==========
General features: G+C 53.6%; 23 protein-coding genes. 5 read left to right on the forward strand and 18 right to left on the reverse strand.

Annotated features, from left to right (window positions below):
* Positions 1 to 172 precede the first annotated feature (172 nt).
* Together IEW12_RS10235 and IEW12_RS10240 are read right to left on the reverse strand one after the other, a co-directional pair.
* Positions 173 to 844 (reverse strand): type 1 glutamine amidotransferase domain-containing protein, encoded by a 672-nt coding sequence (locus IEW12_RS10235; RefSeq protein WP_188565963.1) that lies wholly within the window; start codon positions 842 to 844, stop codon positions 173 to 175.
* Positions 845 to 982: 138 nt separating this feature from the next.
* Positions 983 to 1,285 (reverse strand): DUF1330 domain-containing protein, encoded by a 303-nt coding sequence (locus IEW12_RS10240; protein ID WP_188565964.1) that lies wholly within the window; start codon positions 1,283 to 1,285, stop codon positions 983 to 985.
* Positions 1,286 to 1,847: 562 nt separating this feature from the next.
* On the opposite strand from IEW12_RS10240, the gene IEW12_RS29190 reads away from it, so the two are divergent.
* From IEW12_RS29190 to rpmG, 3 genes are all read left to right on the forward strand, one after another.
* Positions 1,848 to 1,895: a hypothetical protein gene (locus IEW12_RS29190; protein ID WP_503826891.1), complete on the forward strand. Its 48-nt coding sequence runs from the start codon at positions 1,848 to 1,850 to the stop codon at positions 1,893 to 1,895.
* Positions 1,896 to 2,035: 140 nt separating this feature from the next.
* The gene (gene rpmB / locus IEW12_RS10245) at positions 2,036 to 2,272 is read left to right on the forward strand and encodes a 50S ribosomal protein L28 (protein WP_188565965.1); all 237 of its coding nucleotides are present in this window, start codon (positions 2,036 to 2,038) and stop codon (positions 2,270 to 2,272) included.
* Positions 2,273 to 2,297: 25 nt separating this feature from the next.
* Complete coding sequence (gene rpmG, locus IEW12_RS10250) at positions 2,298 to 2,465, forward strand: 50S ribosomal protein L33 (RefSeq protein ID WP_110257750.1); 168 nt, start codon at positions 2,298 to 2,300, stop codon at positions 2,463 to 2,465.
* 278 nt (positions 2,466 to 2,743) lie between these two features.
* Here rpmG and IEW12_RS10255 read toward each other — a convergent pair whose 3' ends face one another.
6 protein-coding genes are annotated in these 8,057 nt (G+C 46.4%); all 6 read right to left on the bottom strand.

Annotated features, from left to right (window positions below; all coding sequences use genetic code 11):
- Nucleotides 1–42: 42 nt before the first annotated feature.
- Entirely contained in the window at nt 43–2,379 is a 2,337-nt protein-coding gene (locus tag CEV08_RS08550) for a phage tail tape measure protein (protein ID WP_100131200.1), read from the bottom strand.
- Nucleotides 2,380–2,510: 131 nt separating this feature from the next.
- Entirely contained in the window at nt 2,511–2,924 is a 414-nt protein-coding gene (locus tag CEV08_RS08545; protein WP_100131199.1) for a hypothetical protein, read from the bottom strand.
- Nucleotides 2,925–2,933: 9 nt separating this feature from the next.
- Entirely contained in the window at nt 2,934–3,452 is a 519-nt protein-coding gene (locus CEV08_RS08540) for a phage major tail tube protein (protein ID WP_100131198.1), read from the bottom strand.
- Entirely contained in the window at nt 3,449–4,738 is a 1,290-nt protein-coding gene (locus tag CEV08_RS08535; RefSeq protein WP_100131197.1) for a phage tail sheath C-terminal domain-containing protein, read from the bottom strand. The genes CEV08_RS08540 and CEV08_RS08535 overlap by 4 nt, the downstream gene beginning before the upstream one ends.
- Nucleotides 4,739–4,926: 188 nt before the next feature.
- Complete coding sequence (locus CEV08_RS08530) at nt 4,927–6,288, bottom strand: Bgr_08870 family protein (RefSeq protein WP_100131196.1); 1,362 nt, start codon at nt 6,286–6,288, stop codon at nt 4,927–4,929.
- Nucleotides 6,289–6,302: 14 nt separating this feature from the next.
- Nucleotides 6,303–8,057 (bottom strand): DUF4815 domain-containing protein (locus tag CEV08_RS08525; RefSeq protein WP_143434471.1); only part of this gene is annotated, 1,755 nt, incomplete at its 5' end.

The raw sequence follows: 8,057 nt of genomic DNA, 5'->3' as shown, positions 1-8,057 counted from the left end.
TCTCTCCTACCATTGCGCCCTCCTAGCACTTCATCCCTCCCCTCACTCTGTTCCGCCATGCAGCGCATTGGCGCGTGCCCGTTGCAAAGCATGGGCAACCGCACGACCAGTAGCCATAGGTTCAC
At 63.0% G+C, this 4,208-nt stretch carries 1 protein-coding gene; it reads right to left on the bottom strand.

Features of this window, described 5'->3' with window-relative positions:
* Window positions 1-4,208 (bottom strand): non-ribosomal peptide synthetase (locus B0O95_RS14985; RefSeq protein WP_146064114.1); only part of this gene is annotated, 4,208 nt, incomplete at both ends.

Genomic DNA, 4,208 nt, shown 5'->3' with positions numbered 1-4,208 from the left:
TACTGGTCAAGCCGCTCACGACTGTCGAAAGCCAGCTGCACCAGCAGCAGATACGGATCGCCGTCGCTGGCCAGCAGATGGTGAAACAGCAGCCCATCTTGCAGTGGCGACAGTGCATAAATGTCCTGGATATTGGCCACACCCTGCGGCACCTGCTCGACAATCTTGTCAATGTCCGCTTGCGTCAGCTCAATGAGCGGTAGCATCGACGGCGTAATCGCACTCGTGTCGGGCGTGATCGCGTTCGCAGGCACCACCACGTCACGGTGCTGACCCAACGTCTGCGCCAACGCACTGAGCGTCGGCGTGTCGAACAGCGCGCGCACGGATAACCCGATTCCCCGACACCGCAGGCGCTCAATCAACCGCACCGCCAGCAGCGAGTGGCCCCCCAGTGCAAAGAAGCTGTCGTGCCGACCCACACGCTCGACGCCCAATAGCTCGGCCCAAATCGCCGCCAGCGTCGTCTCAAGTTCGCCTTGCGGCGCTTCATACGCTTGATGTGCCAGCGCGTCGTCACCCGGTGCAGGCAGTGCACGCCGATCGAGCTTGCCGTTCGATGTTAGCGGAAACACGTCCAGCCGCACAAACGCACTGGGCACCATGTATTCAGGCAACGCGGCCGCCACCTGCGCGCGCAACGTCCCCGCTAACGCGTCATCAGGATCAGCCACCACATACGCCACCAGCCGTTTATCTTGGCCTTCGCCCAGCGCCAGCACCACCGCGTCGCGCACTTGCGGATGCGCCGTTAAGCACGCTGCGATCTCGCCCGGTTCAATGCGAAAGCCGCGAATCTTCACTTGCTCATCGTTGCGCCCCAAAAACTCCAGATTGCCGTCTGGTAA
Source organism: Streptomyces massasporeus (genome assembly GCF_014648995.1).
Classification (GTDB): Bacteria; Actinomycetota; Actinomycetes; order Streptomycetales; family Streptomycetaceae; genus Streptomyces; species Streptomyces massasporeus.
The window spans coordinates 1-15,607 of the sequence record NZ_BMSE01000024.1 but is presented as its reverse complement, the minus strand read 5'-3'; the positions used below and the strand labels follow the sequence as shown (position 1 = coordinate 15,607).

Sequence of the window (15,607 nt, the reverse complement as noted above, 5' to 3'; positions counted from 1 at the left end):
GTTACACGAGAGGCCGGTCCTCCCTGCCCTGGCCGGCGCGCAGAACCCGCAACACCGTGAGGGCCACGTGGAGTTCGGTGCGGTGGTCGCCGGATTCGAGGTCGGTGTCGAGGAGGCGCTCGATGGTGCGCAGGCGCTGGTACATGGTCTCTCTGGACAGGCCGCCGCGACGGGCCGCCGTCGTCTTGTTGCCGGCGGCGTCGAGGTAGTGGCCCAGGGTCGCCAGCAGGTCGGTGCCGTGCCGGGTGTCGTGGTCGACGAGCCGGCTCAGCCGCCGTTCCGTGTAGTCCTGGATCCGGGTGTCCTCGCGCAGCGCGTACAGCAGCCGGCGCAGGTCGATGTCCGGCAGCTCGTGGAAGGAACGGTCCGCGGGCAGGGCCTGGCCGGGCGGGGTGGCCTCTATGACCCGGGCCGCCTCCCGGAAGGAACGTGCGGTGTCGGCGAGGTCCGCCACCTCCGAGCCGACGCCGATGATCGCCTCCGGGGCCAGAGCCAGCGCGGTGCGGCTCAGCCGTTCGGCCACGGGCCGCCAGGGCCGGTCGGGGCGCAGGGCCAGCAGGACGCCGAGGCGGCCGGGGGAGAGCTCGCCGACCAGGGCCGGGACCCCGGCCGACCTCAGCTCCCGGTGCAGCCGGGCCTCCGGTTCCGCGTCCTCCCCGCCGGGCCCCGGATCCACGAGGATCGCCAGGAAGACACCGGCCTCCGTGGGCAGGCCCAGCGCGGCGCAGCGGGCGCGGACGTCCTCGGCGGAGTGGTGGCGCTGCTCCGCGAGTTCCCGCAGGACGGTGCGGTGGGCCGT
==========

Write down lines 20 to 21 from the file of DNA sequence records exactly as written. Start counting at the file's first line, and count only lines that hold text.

- Nucleotides 1–42: 42 nt before the first annotated feature.
- Entirely contained in the window at nt 43–2,379 is a 2,337-nt protein-coding gene (locus tag CEV08_RS08550) for a phage tail tape measure protein (protein ID WP_100131200.1), read from the bottom strand.